It was a truly incredible event, that without a doubt was life changing for me, and Brathay is an organisation that will now always be close to my heart. As a group, the 15 of us who took part in the 10in10, raised the staggering amount of nearly £85,000 and I know that Brathay will do wonderful things with that money and really change other people's lives too. All of the donations we received from our supporters went directly to Brathay - we all paid the £800 that it cost per person to stage the event.
So you can understand a bit more about what Brathay Trust do, this is their mission statement:
"Our aim is to become a leading charity that inspires children and young people to engage positively in their communities. We recognise that children and young people face many challenges in their day-to-day lives, and we work with some of the most vulnerable, disengaged and ‘hard-to-reach’, helping them to develop the confidence, motivation, and skills they need to unlock their potential and make positive changes in their lives. We deliver integrated community and residential programmes that help young people to re-engage with education, have a voice in their community, become peer mentors and young leaders, and avoid or move away from criminal activity."
It gets more awkward asking for money for running marathons the more often you do them, so I didn't push this too much and relied on a few family & friends who I knew particularly wanted to sponsor me, and a few very generous corporate sponsors who I managed to convince that sponsoring me was a good idea!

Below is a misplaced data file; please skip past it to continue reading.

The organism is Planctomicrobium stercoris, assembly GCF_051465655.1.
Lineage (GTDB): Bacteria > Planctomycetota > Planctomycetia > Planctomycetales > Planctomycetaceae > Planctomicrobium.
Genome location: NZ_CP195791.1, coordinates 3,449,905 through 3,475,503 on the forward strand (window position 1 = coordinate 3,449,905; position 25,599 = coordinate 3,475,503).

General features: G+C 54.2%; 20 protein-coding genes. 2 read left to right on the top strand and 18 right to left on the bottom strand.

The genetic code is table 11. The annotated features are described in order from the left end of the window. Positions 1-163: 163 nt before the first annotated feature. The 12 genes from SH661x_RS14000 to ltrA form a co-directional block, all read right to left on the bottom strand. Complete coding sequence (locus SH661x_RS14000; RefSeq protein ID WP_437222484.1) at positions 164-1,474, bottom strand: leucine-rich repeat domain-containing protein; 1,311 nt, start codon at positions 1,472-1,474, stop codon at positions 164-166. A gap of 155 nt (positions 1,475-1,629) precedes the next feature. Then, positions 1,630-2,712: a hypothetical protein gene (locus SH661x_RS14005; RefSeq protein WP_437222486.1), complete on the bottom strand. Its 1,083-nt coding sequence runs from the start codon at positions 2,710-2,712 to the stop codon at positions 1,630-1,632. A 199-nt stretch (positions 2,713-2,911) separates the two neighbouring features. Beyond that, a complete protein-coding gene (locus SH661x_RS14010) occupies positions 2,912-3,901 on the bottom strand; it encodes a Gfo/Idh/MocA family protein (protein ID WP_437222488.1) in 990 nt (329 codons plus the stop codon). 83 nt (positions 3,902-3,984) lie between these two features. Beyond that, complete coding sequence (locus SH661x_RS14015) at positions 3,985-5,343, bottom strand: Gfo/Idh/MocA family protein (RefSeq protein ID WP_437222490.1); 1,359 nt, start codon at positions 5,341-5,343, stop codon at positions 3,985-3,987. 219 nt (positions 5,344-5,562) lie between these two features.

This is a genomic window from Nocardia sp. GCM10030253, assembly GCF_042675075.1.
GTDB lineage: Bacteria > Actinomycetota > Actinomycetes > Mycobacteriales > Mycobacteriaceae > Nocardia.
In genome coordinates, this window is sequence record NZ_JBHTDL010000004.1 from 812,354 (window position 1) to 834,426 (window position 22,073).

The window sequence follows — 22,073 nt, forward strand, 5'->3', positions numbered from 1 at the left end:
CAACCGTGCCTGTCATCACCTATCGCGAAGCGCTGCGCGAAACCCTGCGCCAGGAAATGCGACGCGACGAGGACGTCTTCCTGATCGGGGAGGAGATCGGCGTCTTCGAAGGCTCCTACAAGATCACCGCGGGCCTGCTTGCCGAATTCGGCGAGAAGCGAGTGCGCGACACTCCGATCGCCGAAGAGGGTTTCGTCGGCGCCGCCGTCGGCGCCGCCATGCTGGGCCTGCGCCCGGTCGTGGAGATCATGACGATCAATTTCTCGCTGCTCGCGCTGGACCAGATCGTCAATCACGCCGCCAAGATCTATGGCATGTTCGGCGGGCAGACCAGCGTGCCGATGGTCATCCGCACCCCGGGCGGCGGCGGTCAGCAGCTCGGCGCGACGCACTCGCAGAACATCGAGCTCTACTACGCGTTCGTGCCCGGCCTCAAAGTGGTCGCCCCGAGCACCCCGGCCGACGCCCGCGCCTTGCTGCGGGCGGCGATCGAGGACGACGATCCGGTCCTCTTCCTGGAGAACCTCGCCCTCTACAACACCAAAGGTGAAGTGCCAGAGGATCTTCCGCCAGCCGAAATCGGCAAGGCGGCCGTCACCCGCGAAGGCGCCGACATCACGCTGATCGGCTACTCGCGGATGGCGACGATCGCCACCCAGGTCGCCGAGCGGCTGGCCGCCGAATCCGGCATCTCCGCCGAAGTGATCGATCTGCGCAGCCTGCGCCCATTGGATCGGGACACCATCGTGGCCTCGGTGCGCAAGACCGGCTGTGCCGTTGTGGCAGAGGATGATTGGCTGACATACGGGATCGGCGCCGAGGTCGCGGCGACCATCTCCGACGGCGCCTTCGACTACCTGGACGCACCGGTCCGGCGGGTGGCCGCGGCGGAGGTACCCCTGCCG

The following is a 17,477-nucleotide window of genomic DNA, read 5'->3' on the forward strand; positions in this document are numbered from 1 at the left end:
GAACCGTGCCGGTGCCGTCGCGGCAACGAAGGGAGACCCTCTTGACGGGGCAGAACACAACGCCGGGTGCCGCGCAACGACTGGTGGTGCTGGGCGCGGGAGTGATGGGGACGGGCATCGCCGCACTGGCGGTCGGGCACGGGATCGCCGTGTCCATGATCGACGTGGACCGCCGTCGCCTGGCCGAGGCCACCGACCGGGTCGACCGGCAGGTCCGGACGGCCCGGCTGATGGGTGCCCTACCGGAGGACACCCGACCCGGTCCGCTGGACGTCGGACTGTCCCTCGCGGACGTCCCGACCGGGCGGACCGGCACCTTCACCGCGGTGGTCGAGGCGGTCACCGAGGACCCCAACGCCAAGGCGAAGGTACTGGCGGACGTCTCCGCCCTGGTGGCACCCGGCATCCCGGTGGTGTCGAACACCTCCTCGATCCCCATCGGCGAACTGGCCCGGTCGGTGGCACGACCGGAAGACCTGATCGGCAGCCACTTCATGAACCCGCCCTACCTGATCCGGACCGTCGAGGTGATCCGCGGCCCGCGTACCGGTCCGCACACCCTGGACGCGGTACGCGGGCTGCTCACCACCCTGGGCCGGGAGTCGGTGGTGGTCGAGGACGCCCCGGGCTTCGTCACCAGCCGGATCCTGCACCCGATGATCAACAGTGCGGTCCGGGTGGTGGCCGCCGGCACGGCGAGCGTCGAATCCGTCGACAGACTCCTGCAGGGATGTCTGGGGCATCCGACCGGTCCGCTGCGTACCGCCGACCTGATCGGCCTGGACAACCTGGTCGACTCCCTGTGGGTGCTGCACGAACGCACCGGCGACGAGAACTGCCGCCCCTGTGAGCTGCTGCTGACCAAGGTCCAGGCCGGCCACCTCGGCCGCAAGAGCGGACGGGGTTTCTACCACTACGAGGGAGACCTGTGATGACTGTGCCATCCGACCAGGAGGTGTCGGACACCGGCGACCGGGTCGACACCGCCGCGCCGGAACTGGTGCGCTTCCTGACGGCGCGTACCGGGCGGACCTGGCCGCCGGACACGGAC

I was very pleased that I managed to raise £1,000 for the charity, who work to save the Asian Elephant from extinction in the wild - I went on holiday to India and fell in love with the elephants, but it's likely that they will be no longer be found in the wild in just 30 years!
Since Elephant Family's launch in 2002 they've invested £3 million in securing and restoring vital corridors of land, supported local communities to reduce incidents of human-elephant conflict and improved the welfare of captive elephants.
The RNLI are very well known in the
are considered the "fourth emergency service" by many, providing
lifeboat rescue services for those who get into trouble in the sea around the
coast and also on rivers, flood assistance and they also provide beach
lifeguards. What people don't always realise is that they receive no funding
from the government, are made up of ranks of many volunteers, and rely entirely
on charitable donations. UK
CRY work to raise awareness of conditions that can lead to Sudden Death Syndrome and also promote screening programmes and research into cardiac issues, particularly for young people and those involved in sport, for whom problems can often go undetected, which could been treated.